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  • Writer's pictureAnni Gold

Still searching for Goldilocks

I have walked a very winding path this semester, not quite sure where I would eventually end up. I had had some experience of inquiry learning, and it was already a passion of mine; however, (as usual) I still had much to learn. The openness of inquiry learning, and its respect for the student was what had originally enticed me, but these two aspects were also its challenges when working in more traditional, teacher-centred schools. Moving into a more consultative position in a new school, and moving into a high school setting, has prompted me to become more reflective and to distill the essence of what I believe education should be about.

My teaching philosophy has changed over my professional life, but the ideas of:

Jon Tyson on Unsplash

· working together

· making connections / understanding the big picture

· following topics of interest

· learning “just in time, rather than just in case” (Cook, 2010)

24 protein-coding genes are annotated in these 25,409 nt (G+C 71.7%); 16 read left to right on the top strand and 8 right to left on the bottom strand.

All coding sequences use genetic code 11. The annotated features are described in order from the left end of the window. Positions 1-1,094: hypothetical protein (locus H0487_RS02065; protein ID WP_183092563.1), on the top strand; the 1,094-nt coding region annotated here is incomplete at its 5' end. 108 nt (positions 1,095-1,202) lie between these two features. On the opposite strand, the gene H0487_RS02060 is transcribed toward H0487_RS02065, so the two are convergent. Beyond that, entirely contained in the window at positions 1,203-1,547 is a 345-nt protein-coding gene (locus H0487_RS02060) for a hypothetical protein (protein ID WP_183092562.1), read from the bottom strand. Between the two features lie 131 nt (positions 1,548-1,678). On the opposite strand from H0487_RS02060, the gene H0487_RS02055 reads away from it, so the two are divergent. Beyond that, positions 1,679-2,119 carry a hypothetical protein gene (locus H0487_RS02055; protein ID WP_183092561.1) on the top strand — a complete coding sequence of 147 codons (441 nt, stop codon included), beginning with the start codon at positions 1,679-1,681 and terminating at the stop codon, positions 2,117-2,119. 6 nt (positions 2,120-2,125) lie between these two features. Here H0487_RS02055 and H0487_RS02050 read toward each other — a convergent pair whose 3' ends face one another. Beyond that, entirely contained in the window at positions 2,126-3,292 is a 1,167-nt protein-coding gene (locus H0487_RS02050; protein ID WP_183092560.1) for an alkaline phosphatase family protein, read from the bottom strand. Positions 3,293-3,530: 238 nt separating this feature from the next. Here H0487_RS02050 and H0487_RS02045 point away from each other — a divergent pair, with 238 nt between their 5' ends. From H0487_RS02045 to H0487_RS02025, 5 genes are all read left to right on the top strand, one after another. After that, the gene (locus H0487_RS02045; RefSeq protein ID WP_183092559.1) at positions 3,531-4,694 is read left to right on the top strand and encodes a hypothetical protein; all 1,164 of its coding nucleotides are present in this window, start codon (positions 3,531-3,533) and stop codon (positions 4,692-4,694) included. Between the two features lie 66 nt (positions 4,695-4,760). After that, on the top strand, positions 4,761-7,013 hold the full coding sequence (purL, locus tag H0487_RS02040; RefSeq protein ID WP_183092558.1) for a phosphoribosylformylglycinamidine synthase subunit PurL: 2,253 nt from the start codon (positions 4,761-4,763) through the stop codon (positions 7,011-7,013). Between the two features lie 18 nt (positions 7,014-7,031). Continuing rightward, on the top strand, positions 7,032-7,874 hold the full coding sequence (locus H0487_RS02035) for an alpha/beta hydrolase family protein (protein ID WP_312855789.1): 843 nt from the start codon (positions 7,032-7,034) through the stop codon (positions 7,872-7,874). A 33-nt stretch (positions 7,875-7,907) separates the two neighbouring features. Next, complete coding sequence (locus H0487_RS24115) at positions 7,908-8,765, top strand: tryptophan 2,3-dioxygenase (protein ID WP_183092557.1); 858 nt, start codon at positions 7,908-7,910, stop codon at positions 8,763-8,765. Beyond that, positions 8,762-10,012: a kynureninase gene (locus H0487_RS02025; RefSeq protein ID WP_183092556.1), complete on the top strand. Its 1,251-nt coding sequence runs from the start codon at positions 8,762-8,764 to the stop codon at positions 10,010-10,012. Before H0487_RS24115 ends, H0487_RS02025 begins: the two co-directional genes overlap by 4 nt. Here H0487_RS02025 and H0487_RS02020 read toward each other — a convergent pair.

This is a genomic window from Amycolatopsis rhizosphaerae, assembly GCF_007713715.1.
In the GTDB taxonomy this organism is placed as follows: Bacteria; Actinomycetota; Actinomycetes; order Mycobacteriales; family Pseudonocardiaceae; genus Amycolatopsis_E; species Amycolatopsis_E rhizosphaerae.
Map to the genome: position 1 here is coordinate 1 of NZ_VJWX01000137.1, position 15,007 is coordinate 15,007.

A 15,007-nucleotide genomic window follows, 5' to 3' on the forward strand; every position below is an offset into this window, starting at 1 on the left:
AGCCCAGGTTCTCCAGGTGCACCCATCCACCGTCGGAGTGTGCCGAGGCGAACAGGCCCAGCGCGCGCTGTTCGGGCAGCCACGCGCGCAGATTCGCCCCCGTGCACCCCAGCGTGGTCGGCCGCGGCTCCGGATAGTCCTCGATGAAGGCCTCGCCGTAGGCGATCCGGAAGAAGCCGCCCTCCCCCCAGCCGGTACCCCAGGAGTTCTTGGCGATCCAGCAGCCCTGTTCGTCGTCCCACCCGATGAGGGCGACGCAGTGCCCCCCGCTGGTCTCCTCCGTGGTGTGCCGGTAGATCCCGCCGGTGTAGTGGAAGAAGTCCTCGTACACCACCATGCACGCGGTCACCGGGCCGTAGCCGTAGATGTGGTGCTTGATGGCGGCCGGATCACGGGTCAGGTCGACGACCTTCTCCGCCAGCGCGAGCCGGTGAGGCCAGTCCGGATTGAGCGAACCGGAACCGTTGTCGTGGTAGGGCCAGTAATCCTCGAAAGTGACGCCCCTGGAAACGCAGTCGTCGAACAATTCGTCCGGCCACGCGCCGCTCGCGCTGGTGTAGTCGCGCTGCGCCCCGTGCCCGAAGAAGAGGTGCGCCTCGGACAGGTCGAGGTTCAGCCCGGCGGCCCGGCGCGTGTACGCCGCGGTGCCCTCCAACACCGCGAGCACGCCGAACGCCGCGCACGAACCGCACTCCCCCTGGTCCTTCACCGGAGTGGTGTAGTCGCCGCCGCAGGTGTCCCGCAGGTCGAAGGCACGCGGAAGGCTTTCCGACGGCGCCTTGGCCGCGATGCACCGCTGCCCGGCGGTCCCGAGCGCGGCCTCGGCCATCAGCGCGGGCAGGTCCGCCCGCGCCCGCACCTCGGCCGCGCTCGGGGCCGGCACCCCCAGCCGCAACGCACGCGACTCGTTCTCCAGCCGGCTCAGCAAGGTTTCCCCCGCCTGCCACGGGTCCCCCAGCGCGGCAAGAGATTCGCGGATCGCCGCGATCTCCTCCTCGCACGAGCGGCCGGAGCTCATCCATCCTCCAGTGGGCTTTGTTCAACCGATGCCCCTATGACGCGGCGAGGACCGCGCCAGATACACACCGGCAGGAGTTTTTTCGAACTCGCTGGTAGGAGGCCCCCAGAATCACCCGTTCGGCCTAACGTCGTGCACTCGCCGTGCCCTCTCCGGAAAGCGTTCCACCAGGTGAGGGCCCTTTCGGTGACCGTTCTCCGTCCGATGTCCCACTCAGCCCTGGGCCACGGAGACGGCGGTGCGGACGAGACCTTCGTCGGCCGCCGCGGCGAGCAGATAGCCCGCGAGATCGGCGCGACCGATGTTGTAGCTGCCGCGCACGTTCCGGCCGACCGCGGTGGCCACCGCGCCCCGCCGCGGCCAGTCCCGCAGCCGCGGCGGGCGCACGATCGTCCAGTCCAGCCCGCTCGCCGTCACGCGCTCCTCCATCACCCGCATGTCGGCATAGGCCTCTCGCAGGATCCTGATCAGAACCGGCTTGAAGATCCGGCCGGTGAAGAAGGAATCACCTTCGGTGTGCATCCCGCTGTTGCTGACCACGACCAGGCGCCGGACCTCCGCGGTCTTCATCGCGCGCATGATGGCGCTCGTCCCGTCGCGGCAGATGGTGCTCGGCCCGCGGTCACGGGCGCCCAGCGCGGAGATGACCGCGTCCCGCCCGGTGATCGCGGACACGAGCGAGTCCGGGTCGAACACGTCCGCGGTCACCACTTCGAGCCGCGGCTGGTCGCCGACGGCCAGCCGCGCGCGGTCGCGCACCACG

· developing interpersonal skills

· and a concept of social justice (Lupton, 2016)

will always be “just right” for me.

Questions that keep me wondering:

· How can I persuade more teachers to work with me, other teachers and specialists (eg Teacher-Librarians) to develop cross curricular units of inquiry?

· What links does the Australian Curriculum have between subjects? And how much flexibility can we infuse into the secondary curriculum?

· Given that many schools are developing open flexible learning spaces, is this the opportunity that I can seize to convince teachers to abandon closed, silo teacher-centred units?

· How can high schools develop more learning sessions rather than lessons in spite of perceived timetable limitations?

And still the big one:

How can we ensure that all learning, for all students, for all time is within their Goldilocks Zone?

Lacie Slezak on Unsplash

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